Here's everything you need to know about finance markets for today.
ASX: The Australian share market is expected to start the week deep in the red this morning. According to the latest SPI futures, the ASX 200 is expected to open the day 111 points or 1.5 per cent lower.
Wall Street: The three main Wall Street indexes have all finished sharply lower after investors were spooked by hawkish interest rate comments by Federal Reserve official James Bullard. The blue-chip Dow and the benchmark S&P; 500, which started the week at record closing levels, slumped after Bullard, president of the St.
Oil: It could be a positive start to the week for energy producers after oil prices rebounded on Friday. According to Bloomberg, the WTI crude oil price rose 0.85 per cent to US$71.64 a barrel and the Brent crude oil price rose 0.6 per cent to US$73.51 a barrel.
Gold: Gold miners will be on watch today after the gold price fell again on Friday night. According to CNBC, the spot gold price dropped 0.3 per cent to US$1,769.00 an ounce. The precious metal had its worst week in over a year after the US Federal Reserve brought forward its rate hike plans.
Iron ore: Shares could come under pressure today after the iron ore price softened. According to Metal Bulletin, the spot iron ore price fell 0.9 per cent to US$218.90 a tonne.
Cryptocurrency: A sell-off in the crypto market has continued into the weekend, with the world's two biggest tokens, bitcoin and ethereum, both declining further as China's crackdown gathers pace.
Vaccine rollout: There will be one item on the agenda when Scott Morrison chairs an emergency national cabinet meeting today - the COVID-19 vaccine rollout. The prime minister will chair the meeting via video link from The Lodge, where he is in isolation following his European trip last week.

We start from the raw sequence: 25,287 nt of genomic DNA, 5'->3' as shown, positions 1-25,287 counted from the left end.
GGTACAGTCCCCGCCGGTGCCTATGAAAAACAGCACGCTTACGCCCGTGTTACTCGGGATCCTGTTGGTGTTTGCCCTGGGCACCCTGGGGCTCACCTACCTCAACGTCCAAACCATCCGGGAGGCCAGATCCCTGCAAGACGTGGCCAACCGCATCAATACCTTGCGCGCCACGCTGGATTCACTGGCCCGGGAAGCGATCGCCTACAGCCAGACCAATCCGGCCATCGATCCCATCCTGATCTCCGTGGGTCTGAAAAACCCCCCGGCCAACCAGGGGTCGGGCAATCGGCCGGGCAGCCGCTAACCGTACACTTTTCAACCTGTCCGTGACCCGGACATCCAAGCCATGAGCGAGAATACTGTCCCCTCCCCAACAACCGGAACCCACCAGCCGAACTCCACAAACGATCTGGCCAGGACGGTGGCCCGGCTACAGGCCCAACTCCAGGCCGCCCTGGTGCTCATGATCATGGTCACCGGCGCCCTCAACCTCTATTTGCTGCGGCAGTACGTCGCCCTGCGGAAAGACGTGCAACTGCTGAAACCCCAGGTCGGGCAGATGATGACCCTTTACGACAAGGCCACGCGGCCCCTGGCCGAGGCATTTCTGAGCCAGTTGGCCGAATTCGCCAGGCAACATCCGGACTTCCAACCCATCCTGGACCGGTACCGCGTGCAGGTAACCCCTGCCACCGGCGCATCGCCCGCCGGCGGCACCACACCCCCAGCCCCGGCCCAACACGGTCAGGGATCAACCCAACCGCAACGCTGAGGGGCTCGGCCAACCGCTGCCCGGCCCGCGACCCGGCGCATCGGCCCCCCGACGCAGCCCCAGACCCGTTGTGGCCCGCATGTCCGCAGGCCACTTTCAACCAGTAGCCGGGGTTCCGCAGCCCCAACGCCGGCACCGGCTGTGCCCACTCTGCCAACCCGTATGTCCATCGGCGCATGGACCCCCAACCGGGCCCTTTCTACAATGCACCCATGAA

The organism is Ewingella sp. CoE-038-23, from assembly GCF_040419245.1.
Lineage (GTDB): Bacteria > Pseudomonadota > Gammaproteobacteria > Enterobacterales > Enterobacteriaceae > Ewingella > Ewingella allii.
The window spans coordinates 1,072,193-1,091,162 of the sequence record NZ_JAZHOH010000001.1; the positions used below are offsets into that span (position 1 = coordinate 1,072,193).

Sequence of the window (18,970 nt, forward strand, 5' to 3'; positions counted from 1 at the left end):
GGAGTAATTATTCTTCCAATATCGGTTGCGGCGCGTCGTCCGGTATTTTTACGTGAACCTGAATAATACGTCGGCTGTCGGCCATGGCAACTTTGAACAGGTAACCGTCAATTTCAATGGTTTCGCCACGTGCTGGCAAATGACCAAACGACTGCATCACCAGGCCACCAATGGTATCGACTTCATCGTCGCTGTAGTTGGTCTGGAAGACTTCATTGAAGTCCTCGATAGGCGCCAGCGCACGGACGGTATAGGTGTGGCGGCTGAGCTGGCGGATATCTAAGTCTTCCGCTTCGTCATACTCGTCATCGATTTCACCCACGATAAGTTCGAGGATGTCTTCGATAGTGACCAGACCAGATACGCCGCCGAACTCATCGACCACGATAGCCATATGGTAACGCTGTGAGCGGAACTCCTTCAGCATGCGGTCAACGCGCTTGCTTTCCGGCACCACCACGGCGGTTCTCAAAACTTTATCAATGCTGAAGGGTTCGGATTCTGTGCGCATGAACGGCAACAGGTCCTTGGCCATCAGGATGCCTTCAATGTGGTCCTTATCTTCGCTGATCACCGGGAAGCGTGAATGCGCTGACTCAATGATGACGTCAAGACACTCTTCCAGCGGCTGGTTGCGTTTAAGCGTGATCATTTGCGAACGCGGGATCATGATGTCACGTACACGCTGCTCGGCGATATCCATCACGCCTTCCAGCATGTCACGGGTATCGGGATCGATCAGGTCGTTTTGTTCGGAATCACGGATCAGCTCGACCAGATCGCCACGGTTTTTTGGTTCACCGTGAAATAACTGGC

Imposter art: 80% of these products are fake: Meet the former cop stamping out imposter art. Today, she’s spearheading a major partnership between the Trading Blak collective of Aboriginal businesses and Facebook Shop and the aim to take blak, or Aboriginal and Torres Strait Islander, businesses to 17 million Australians.
Social dwellings: The NSW government is being urged to make a state budget investment to build more social housing, with new modelling highlighting its strong economic benefits. The Equity Economics-led report, commissioned and released by the Community Housing Industry Association before the NSW budget on Tuesday, forecasts the benefits of constructing 5000 extra social housing residences each year.
Retail trade: Consumer spending is expected to be a main plank of Australia's continued economic expansion, aided by low interest rates, the wealth effect of rising house prices, a strong labour market, and a surge in household savings.
Have a great day.